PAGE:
Mind if I butt in westbankmama? Good! (and thank you) I lived in Gush Katif for 14 years. The Yesha Council torpedoed any logical plan that anyone had, including Mateh Gush Katif, which was squashed by them. According to the Yesha Council blocking roads was criminal, even though it's acceptable for striking dock-workers and students - including burning tires. No-one likes the inconvenience, but it's seen as a legitimate form of protest. Disobeying orders in the IDF was also unacceptable, even though Rav Shapira, ztz"l, wrote a very clear opinion that it was forbidden to have a hand in any way with the expulsion. MANY of his students, including rabbis, did not listen to him and published dissenting opinions, despite the fact that they were not his equals, and did not leave him to find another mentor. Then there's the famous K'far Maimon fiasco. 60,000 people baked in the sun for three days and then were sent home with a variety of excuses. Three rabbis who might have been able to convince the crowd to act were not consulted by their colleagues and not allowed to publicly speak. After the expulsion the Yesha Council admitted - I saw the interview - that they had never had any intention of proceeding to Gush Katif. Did any of the 60,000 know that? The bit about the wire-cutter looking like a weapon and chance of bloodshed was nonsense. Ten men could have walked forward, yes walked calmly, and flattened the fence. The soldiers were tired, unmotivated and vastly outnumbered by the 60,000. Would the IDF have opened fire on a group of peaceful people marching, including women pushing baby carriages? Soldiers would have blocked some, not been able to block others but at least the Orange Camp would not have capitulated. In Gush Katif itself members of the Yesha Council and the NRP were present to try to persuade us to leave quietly. The NU was in favor of non-violent resistance. I could go on, but this is already a bit long.
Hadassa DeYoung
K'far Darom/Elon Moreh

Batya said...

Hadassa, you're 100% right.

westbankmama, I saw serious "holes" in the official lines/slogans as early as the Likud referendum, when I told the young kids who were sent to talk to Likud members that they were given the wrong message.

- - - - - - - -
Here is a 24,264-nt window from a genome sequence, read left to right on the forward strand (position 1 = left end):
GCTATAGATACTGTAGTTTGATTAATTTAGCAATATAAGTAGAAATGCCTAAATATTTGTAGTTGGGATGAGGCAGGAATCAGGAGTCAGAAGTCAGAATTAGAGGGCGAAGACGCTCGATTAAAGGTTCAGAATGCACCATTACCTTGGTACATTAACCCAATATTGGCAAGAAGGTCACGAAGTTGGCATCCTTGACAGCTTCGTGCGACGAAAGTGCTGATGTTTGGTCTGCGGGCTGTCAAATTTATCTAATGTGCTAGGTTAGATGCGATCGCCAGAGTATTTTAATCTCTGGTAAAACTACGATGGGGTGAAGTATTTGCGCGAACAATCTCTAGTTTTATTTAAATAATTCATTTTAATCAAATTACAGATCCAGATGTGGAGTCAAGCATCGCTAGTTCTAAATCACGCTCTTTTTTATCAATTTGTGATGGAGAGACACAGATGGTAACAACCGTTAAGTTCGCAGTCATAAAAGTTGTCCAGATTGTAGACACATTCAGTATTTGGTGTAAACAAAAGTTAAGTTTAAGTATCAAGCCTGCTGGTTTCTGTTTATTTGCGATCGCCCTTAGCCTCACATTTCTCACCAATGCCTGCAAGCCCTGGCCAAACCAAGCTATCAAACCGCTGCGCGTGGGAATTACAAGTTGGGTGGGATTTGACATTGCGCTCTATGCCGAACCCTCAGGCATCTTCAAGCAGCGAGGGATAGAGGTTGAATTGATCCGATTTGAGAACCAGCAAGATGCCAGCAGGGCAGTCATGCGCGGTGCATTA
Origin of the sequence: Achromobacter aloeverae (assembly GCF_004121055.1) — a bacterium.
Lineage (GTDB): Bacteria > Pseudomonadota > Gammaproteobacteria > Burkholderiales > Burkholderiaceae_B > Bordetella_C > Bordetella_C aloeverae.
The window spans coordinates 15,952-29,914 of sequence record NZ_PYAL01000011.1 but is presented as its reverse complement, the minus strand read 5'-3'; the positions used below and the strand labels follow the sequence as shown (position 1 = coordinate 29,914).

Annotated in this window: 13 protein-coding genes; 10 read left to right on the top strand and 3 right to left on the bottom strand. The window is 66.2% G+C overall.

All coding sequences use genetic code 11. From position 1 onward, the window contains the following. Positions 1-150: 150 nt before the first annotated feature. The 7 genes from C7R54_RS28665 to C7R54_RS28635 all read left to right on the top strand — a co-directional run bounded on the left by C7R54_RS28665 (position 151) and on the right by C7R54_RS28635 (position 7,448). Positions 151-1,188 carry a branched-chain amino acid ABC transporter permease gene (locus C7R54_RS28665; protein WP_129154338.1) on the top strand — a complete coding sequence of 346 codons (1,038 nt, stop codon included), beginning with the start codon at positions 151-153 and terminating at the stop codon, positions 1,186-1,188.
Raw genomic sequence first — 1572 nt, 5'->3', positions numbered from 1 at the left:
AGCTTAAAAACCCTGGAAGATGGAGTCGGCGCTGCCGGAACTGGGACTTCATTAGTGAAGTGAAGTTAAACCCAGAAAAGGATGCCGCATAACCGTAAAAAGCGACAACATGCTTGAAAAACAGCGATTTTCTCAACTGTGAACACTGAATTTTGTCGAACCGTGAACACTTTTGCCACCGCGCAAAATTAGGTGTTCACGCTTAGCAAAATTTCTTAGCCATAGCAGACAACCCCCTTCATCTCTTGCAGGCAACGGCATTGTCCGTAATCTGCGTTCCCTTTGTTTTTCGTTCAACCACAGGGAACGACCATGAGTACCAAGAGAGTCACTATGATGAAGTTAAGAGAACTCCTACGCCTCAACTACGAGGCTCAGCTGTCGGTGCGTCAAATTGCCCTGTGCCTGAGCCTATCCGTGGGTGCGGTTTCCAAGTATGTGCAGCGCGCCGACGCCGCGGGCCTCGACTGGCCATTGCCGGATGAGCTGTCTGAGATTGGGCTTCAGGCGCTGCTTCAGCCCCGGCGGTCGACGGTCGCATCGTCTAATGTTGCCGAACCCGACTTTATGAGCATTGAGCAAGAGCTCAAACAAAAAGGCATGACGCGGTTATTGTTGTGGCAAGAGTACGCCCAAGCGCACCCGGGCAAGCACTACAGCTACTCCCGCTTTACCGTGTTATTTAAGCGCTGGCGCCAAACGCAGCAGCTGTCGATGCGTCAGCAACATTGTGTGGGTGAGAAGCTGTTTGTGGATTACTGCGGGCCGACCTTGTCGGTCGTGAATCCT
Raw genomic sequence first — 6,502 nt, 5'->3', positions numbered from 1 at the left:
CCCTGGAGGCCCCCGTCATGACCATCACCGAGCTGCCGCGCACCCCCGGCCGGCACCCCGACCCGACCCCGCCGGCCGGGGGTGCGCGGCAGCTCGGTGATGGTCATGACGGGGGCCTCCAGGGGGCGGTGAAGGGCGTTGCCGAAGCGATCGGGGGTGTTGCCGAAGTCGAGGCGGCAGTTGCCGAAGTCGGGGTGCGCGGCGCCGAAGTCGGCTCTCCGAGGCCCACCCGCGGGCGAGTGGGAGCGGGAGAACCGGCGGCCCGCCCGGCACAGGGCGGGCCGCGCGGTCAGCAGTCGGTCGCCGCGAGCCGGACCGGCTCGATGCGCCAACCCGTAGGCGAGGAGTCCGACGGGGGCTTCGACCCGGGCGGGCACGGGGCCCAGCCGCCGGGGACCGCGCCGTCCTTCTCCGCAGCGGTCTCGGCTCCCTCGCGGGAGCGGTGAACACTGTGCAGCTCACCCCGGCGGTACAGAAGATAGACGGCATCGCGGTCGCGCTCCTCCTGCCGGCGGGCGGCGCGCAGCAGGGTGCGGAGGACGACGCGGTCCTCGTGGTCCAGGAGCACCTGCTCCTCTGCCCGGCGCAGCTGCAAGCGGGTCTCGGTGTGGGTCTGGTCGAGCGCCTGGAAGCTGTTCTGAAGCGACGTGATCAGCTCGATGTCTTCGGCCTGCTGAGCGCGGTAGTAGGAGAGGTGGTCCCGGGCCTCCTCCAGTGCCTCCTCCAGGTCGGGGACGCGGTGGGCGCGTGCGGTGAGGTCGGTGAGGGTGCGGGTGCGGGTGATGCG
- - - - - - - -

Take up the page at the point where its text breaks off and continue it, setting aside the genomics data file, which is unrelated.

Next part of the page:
From day one I said that Disengagement wasn't about a few thousand peaceful families losing their homes, it was about the future of Jewish life in Eretz Yisrael.

The Bayit Leumi program made sense, but the leaders were jailed and Moetzet YESHA pushed its way in and gave orders which totally contradicted B"L. I posted a lot about it on Shiloh Musings. Do you want links?

Anonymous said...

From what I remember reading in 'Mate Tzafon' (http://www.matezafon.org/), Rav Lior was misled into signing the declaration condemning those who acted against the Yesha Council, and other rabbis signed because he signed.

Batya said...

Yoni, thanks for the clarification.

Anonymous said...

Hadassah - so you think that if Moetzet Yesha had come out for blocking roads, then many more people would have done it, and...... I used to agree with you, until Amona. When I saw the violence, I realized that Moetzet Yesha acted responsibly by not calling for blocking roads. I was also at Kfar Maimon for the whole time, and felt ridiculous at the end when we were blocked from going on. But again, after Amona, I realized that the decision made by them saved a lot of bloodshed.

Batya said...

wbm, Maybe you're right about the violence in Amona, but this was post-Disengagement. And there was violence, and Pinchas was there. I remember seeing his rediculously staged "climb" on TV.

Moetzet YESHA has done everything in its power to stifle new leadership. And it hasn't fought to establish any new communities.